Investing in nature improves equity, can boost economy: Study

investing in nature improves equity can boost economy study – The News Mill

ANI Photo | Investing in nature improves equity, can boost economy: Study

According to a new study, environmental degradation trends will result in large economic losses in the coming decades, disproportionately affecting the poorest countries. But there is some good news: investing in nature can turn those losses into profits.
The findings were published in the Proceedings of the National Academy of Sciences by researchers from the University of Minnesota and Purdue University.
To capture interactions between the economy and the environment, the team created a first-of-its-kind global earth-economy model. These interactions are critical because they include how nature benefits humans by pollinating crops, providing timber, storing carbon, and providing catch for marine fisheries, and how those benefits affect the economy.
“We have long thought of the economy and the environment as working against each other,” said Justin Johnson, an assistant professor of Applied Economics at the University of Minnesota. “Investing in nature does not stifle the economy, it boosts the economy. But it has been difficult to model those interactions until recently.”
The researchers found: Policy options for investing in nature resulted in annual gains of USD 100-350 billion (2014 USD), with the most significant percentage increases in GDP occurring in low-income countries. The policy options examined in this study include removing agricultural subsidies, financing research into improving crop yields and international payments from wealthy countries to poorer countries to support conservation.
Continued trends in environmental degradation, on the other hand, would result in USD 75 billion in losses annually, with the low-income countries suffering from 0.2 per cent losses in GDP year on year.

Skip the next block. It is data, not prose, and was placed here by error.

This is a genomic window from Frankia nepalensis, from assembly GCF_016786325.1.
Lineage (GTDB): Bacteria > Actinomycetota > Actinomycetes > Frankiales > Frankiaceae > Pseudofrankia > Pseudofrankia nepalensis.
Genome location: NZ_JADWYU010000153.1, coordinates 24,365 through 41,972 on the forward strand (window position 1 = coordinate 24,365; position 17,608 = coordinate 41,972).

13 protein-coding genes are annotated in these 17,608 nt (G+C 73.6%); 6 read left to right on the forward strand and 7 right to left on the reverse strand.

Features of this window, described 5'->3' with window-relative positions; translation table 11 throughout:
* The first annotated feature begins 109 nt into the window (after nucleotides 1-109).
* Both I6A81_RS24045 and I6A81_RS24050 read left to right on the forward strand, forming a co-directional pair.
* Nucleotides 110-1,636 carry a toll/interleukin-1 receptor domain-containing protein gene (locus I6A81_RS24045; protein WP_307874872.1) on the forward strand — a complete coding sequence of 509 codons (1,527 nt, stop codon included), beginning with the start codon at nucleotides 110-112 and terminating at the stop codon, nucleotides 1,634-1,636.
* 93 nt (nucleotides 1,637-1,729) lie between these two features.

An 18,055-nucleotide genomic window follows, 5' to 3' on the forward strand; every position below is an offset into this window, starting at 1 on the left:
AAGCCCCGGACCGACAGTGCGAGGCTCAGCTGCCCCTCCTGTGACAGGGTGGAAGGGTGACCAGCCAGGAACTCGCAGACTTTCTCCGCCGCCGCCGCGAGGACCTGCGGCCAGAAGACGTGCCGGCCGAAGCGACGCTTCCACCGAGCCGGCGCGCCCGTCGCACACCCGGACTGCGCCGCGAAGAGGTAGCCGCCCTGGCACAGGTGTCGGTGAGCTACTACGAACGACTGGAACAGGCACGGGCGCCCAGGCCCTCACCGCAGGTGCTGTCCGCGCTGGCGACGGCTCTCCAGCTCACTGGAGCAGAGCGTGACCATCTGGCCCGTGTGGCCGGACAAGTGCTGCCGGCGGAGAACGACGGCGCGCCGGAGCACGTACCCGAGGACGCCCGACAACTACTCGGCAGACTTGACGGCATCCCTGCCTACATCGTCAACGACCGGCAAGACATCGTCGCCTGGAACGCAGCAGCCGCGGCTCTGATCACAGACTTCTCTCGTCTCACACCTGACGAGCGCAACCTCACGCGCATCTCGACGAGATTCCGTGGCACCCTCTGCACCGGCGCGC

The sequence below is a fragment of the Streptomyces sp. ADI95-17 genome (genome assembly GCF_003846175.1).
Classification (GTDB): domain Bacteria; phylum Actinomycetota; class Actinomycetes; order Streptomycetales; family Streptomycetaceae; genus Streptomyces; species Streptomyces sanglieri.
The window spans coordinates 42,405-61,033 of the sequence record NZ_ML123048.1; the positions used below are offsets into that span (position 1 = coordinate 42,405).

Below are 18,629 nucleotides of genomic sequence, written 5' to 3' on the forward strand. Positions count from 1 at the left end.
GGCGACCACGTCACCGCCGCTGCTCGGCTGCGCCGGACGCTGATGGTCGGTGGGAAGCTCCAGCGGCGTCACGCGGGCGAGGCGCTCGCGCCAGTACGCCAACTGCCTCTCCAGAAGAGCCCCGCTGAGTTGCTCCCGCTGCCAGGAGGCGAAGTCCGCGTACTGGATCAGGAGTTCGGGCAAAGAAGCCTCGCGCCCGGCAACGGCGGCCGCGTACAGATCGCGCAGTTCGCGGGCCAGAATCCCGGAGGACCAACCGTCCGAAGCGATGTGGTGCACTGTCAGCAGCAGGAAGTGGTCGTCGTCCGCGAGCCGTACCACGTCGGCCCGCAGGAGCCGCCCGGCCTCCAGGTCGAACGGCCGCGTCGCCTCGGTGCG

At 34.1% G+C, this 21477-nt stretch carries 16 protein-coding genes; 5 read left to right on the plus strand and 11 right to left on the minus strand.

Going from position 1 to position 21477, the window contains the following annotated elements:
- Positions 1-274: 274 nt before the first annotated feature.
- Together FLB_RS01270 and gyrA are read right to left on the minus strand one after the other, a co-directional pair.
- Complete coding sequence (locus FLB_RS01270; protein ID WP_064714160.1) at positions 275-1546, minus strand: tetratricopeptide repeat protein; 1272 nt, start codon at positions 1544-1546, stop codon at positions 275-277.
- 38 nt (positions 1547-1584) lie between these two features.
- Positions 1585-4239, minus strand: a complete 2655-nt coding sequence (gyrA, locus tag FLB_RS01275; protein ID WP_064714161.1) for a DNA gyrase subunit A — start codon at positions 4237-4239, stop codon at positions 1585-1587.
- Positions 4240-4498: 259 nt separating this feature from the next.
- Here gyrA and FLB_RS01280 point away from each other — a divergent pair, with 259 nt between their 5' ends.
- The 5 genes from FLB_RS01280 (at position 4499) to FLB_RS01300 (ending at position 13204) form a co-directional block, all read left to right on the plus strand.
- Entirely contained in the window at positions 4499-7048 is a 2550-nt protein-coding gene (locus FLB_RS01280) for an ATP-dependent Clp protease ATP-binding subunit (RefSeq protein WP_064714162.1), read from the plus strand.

The researchers combined a global general equilibrium economic model, GTAP (developed at Purdue University’s Center for Global Trade Analysis), with a suite of ecosystem service models, InVEST (developed at Stanford University’s Natural Capital Project).
GTAP and InVEST are both widely used across the world by governments, non-governmental organizations and the private sector, but putting them together was a significant undertaking.
“Traditional economic models of this kind almost completely neglect the fact that the economy relies on nature,” said Tom Hertel, a distinguished professor of Agricultural Economics at Purdue University.
“This new study required a detailed understanding of how and where land uses patterns change due to economic activity, with enough spatial detail to understand the environmental consequences of these changes. It is a huge achievement.”
The results from this research highlight how public goods and services provided by the environment are often most important for the world’s poorest, who have less access to alternative options when the environment is degraded. Consequently, investing in nature tends to make the world a more equitable place.
This research only looks at a small subset of the ways in which the economy and the environment interact, nevertheless finding strikingly large effects.
“Of course, nature provides much more than pollinators, timber, carbon and fish,” said Johnson. “Our future work will incorporate many more ecosystem services, leading to much more informed decision-making. This is just the beginning: we hope to make this kind of analysis a standard tool in a policymaker’s toolbox.” (ANI)

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